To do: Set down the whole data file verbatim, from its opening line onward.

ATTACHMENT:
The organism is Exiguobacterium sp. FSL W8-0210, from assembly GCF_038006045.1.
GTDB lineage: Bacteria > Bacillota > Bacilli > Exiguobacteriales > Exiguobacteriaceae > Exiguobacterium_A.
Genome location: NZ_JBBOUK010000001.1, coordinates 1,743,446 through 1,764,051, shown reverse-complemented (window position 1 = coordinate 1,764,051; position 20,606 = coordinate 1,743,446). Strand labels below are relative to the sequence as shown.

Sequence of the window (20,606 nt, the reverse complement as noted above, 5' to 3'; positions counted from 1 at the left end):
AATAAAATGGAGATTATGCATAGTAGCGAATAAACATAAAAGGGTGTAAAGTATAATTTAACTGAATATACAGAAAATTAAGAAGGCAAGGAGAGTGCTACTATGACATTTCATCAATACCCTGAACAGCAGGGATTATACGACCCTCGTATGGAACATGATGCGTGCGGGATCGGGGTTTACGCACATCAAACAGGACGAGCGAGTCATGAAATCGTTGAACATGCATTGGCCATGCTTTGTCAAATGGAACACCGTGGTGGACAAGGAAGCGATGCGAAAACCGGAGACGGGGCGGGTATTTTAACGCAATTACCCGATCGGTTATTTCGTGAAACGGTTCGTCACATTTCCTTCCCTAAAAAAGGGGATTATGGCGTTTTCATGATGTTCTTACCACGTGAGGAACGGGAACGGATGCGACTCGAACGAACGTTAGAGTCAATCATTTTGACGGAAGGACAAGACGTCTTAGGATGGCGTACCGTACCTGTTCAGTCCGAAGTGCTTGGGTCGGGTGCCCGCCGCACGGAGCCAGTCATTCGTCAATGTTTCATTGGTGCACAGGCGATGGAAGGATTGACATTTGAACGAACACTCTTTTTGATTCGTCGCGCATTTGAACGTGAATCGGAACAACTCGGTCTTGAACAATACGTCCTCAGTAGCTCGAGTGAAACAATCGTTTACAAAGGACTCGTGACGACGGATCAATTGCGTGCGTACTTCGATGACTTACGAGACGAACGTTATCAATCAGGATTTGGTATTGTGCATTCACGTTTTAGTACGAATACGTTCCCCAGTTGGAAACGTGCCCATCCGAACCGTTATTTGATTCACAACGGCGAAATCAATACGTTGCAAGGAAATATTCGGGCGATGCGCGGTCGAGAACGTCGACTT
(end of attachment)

The organism is Exiguobacterium sp. FSL W8-0210, from assembly GCF_038006045.1.
GTDB lineage: Bacteria > Bacillota > Bacilli > Exiguobacteriales > Exiguobacteriaceae > Exiguobacterium_A.
Genome location: NZ_JBBOUK010000001.1, coordinates 1,743,446 through 1,764,051, shown reverse-complemented (window position 1 = coordinate 1,764,051; position 20,606 = coordinate 1,743,446). Strand labels below are relative to the sequence as shown.

Sequence of the window (20,606 nt, the reverse complement as noted above, 5' to 3'; positions counted from 1 at the left end):
AATAAAATGGAGATTATGCATAGTAGCGAATAAACATAAAAGGGTGTAAAGTATAATTTAACTGAATATACAGAAAATTAAGAAGGCAAGGAGAGTGCTACTATGACATTTCATCAATACCCTGAACAGCAGGGATTATACGACCCTCGTATGGAACATGATGCGTGCGGGATCGGGGTTTACGCACATCAAACAGGACGAGCGAGTCATGAAATCGTTGAACATGCATTGGCCATGCTTTGTCAAATGGAACACCGTGGTGGACAAGGAAGCGATGCGAAAACCGGAGACGGGGCGGGTATTTTAACGCAATTACCCGATCGGTTATTTCGTGAAACGGTTCGTCACATTTCCTTCCCTAAAAAAGGGGATTATGGCGTTTTCATGATGTTCTTACCACGTGAGGAACGGGAACGGATGCGACTCGAACGAACGTTAGAGTCAATCATTTTGACGGAAGGACAAGACGTCTTAGGATGGCGTACCGTACCTGTTCAGTCCGAAGTGCTTGGGTCGGGTGCCCGCCGCACGGAGCCAGTCATTCGTCAATGTTTCATTGGTGCACAGGCGATGGAAGGATTGACATTTGAACGAACACTCTTTTTGATTCGTCGCGCATTTGAACGTGAATCGGAACAACTCGGTCTTGAACAATACGTCCTCAGTAGCTCGAGTGAAACAATCGTTTACAAAGGACTCGTGACGACGGATCAATTGCGTGCGTACTTCGATGACTTACGAGACGAACGTTATCAATCAGGATTTGGTATTGTGCATTCACGTTTTAGTACGAATACGTTCCCCAGTTGGAAACGTGCCCATCCGAACCGTTATTTGATTCACAACGGCGAAATCAATACGTTGCAAGGAAATATTCGGGCGATGCGCGGTCGAGAACGTCGACTT